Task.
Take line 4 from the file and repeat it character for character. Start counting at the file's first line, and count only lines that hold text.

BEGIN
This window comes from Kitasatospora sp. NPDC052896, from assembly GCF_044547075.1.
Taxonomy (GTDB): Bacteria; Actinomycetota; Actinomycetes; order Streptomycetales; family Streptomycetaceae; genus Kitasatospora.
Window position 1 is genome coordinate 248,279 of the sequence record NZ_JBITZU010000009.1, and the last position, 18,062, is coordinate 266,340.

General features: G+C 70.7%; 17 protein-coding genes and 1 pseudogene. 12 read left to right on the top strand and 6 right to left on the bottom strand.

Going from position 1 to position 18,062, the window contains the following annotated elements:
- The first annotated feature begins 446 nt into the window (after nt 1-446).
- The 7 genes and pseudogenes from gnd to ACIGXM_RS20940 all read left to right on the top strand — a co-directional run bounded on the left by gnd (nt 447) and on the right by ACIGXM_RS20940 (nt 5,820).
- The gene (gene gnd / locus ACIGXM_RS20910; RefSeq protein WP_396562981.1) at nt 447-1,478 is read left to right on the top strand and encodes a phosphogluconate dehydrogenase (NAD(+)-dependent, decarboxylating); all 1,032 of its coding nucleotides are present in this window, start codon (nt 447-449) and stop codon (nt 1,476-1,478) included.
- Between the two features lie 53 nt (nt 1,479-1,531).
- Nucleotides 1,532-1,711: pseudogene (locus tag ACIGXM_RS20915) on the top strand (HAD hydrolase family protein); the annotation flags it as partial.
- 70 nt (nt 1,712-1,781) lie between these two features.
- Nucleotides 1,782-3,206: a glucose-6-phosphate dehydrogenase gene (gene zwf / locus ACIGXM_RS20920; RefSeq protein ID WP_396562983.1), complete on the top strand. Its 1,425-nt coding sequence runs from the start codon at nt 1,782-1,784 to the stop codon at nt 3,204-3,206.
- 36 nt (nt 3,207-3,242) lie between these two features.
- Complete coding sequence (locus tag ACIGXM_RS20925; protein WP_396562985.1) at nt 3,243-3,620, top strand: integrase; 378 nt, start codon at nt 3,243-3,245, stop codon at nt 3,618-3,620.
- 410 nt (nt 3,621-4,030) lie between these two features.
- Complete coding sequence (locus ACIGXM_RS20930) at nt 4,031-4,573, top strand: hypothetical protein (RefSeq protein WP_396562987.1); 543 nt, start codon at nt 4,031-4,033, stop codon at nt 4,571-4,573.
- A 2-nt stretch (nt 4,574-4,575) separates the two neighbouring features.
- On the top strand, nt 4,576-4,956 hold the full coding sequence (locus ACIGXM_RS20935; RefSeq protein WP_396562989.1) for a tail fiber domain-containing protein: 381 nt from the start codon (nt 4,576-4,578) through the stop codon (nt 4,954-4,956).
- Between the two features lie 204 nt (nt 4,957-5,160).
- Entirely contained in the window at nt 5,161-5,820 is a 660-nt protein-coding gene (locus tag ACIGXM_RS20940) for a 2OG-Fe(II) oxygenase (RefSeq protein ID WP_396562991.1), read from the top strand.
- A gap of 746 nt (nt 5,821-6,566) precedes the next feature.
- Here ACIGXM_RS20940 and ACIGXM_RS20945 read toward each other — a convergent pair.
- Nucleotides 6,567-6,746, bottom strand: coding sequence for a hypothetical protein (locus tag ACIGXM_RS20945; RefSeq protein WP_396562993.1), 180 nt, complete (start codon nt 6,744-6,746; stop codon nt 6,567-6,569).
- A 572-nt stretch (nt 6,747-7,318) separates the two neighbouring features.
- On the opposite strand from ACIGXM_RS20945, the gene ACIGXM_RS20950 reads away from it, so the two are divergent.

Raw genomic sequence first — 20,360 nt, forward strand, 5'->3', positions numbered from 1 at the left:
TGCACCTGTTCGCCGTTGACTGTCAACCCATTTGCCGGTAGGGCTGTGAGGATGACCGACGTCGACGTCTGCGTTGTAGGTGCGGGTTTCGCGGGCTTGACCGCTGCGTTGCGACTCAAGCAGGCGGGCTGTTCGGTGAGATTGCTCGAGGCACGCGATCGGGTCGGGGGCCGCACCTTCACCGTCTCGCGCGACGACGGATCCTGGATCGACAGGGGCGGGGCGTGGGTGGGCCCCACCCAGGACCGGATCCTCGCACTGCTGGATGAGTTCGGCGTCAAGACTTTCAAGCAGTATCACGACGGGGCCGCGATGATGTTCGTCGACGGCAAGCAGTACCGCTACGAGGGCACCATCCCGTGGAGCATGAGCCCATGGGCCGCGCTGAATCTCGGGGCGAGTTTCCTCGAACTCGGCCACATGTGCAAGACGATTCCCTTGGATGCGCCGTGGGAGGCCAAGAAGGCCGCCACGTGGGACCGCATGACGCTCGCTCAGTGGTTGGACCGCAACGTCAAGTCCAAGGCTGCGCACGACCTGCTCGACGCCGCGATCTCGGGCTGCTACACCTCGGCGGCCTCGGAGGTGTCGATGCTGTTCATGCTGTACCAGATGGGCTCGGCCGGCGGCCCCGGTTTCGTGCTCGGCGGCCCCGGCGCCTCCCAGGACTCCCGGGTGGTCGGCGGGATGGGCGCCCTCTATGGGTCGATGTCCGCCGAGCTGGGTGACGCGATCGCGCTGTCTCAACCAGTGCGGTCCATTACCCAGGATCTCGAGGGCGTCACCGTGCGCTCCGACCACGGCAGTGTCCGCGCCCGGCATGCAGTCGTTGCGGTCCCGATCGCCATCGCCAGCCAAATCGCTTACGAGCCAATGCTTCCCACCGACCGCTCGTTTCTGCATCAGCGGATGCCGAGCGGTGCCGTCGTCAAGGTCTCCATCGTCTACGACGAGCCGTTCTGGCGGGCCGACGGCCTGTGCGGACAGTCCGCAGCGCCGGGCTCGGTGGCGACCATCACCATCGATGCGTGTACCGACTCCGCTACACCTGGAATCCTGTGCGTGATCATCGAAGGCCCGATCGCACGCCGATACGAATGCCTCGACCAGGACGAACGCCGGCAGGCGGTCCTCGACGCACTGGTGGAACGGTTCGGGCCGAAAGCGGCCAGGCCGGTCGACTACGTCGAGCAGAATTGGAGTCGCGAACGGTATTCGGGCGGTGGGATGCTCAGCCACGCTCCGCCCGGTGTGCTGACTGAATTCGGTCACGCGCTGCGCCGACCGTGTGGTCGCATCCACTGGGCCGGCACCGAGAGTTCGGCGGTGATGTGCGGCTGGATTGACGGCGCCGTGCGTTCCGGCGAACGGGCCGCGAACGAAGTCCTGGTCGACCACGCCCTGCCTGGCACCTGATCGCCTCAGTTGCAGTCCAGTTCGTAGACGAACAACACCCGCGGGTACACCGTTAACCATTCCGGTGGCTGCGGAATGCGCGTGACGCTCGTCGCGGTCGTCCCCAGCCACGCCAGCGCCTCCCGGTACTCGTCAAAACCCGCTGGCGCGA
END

General features: G+C 70.7%; 17 protein-coding genes and 1 pseudogene. 12 read left to right on the top strand and 6 right to left on the bottom strand.